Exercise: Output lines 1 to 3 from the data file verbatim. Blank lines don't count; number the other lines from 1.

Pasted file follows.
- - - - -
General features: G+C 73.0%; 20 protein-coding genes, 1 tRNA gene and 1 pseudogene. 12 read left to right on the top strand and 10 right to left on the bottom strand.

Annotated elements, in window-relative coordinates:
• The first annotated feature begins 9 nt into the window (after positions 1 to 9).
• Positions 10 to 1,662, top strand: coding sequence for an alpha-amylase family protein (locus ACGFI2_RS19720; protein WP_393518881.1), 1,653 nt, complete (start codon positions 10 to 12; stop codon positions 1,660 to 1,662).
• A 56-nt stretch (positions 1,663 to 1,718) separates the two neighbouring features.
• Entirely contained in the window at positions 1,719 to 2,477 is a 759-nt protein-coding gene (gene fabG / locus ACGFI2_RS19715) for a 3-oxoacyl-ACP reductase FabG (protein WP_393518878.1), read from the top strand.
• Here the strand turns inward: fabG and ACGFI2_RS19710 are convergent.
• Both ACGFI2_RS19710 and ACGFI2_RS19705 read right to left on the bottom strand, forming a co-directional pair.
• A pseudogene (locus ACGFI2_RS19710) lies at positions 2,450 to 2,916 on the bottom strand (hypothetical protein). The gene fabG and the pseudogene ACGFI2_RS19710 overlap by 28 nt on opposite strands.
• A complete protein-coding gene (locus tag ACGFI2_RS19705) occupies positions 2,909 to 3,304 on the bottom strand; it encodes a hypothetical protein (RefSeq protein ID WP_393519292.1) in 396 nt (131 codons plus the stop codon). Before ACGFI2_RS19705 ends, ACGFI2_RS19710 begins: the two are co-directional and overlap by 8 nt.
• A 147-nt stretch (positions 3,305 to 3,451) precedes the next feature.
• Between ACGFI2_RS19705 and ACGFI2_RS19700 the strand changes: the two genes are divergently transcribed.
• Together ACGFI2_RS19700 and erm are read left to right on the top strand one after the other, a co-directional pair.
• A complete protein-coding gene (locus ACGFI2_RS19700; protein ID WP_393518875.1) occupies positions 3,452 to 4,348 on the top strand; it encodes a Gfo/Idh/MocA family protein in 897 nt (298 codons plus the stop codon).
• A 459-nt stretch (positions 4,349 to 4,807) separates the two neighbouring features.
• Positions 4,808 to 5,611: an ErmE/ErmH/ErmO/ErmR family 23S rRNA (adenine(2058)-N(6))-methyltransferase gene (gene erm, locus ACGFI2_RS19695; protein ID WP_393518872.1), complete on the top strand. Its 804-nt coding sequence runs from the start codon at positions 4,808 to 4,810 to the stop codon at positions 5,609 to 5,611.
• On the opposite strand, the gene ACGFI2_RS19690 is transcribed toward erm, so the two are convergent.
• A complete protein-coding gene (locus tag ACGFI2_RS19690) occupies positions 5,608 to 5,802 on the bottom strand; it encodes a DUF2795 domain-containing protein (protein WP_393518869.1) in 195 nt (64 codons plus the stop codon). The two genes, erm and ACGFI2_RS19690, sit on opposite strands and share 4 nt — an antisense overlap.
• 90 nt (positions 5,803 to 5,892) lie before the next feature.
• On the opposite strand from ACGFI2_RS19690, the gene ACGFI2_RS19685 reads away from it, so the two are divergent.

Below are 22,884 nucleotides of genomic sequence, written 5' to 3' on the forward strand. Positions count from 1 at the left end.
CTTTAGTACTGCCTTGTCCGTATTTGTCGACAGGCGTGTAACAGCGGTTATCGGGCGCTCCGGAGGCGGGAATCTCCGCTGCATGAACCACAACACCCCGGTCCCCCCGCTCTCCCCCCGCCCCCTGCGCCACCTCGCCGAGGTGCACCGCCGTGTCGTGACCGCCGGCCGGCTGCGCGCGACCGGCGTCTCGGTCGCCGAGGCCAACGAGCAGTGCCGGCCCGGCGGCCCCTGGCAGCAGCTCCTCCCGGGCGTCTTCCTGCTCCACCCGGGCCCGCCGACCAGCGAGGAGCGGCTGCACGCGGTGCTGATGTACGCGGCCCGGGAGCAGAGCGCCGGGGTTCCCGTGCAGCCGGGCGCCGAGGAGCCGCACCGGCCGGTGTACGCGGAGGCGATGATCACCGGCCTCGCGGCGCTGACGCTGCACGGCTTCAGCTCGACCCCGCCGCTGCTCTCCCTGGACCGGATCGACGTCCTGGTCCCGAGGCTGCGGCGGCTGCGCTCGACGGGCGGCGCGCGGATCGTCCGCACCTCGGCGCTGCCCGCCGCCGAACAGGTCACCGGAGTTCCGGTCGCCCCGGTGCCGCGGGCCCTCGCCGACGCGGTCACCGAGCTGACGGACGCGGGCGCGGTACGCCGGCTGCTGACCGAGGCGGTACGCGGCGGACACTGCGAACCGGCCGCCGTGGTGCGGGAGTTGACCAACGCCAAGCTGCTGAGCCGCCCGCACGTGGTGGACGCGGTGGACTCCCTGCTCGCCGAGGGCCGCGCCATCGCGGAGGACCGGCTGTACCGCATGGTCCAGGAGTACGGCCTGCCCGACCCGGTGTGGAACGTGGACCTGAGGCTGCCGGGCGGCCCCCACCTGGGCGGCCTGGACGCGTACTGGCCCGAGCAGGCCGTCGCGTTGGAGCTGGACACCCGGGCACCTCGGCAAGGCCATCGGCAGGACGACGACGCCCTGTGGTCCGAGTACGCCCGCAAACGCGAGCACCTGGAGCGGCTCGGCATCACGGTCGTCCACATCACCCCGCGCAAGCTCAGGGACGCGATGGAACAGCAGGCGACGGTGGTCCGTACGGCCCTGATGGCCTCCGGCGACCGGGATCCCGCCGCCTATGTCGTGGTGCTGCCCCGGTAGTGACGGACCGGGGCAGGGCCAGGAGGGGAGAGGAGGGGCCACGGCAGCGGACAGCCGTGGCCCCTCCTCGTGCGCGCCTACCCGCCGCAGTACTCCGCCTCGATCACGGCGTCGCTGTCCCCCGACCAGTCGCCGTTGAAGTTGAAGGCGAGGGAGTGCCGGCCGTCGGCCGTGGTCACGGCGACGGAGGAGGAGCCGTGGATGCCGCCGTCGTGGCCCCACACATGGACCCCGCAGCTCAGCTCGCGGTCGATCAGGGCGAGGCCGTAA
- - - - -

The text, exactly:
General features: G+C 73.0%; 20 protein-coding genes, 1 tRNA gene and 1 pseudogene. 12 read left to right on the top strand and 10 right to left on the bottom strand.

Annotated elements, in window-relative coordinates:
• The first annotated feature begins 9 nt into the window (after positions 1 to 9).